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PRESS RELEASE: Heartland Institute Experts React to Today’s ‘Day of Denial’ Protests by Radical Environmental Groups

January 9, 2017

"Few people are better suited to undertake the radical reforms necessary to bring the federal regulatory behemoth to heel." - H. Sterling Burnett

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A coalition of radical environmentalist groups, including 350.org and the Sierra Club, has organized protests today at the local offices of U.S. senators in several states to protest President-elect Donald Trump’s appointments of Scott Pruitt to head the Environmental Protection Agency, Rick Perry as Energy Secretary, Rep. Ryan Zinke as Secretary of Interior, and former Exxon CEO Rex Tillerson as Secretary of State.

The following statements from environment policy experts at The Heartland Institute – a free-market think tank – may be used for attribution. For more comments, refer to the contact information below. To book a Heartland guest on your program, please contact Deputy Director of Communications Keely Drukala at media@heartland.org and 312/377-4000.


“I can certainly understand why anti-capitalist activists would oppose Pruitt at EPA, Perry at Energy, and Zinke at Interior as they are all intent on using real science in moving these issues forward. Zinke will ensure we properly manage our lands to benefit the nation. Perry will manage our energy to make us independent of those who hate us. Pruitt will manage the environment to protect it without destroying the economy.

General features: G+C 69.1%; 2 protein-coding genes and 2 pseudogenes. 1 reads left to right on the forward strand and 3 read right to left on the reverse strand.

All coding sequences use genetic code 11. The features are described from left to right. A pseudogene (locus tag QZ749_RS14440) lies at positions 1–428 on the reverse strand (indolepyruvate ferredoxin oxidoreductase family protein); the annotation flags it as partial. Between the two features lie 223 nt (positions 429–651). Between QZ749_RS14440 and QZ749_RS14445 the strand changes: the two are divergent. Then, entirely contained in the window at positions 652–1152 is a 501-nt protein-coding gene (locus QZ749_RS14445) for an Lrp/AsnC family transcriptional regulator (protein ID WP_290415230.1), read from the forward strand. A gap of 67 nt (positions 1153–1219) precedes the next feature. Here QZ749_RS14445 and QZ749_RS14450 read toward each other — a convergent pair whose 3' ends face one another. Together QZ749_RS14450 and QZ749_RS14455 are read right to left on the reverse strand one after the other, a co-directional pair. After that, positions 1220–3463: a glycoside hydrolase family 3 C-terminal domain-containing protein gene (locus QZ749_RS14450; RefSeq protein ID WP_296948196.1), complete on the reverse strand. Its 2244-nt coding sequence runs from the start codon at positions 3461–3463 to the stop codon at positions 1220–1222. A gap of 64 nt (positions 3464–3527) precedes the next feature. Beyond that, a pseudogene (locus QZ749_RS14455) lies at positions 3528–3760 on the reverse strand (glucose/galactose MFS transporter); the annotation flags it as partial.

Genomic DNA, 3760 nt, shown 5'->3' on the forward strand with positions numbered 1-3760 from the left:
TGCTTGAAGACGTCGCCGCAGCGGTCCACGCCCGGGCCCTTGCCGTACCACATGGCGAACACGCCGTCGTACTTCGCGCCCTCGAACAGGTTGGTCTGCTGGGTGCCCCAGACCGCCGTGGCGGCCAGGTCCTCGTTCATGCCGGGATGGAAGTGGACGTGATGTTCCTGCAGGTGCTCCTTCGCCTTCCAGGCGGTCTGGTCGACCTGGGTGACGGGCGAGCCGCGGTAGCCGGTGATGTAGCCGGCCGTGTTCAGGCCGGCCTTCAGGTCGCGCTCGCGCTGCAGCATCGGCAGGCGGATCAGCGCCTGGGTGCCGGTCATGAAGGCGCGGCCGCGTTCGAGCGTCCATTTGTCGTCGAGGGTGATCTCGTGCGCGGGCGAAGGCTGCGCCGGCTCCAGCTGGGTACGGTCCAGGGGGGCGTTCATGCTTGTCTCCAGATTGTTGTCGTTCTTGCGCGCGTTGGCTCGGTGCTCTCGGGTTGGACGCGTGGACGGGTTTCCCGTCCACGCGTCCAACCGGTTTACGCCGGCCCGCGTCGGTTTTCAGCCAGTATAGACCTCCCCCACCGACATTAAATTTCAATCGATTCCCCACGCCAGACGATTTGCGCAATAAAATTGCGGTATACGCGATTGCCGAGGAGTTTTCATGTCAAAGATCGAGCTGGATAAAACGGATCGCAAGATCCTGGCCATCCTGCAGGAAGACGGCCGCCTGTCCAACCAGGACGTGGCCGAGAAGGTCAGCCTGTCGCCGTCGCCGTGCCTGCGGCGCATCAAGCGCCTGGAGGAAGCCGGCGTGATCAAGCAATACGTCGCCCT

“I do not understand, however, why they would oppose Tillerson, who believes in man-caused global warming and supports the Paris Climate Agreement. I hope he is Trump’s sacrificial goat to the Senate committees that will be questioning his appointees.”

Jay Lehr
Science Director
The Heartland Institute
jlehr@heartland.org
312/377-4000


“Ryan Zinke, Rick Perry, and Scott Pruitt have long experience dealing with federal agency overreach – battling policies that violate constitutional limits and laws duly enacted by Congress, and result in economic and often environmental harm. They understand the nation’s national and economic security requires continued access to and use of safe, affordable, abundant, and reliable fossil fuels. They also know that climate disaster claims made by radical environmental misanthropes and their allies with the Obama administration are overblown. Few people are better suited to undertake the radical reforms necessary to bring the federal regulatory behemoth to heel – ensuring future environmental regulations are based on sound science, sanctioned in law, minimize any harmful economic impacts, and place the needs of the average person above the desires of politically connected environmental insiders.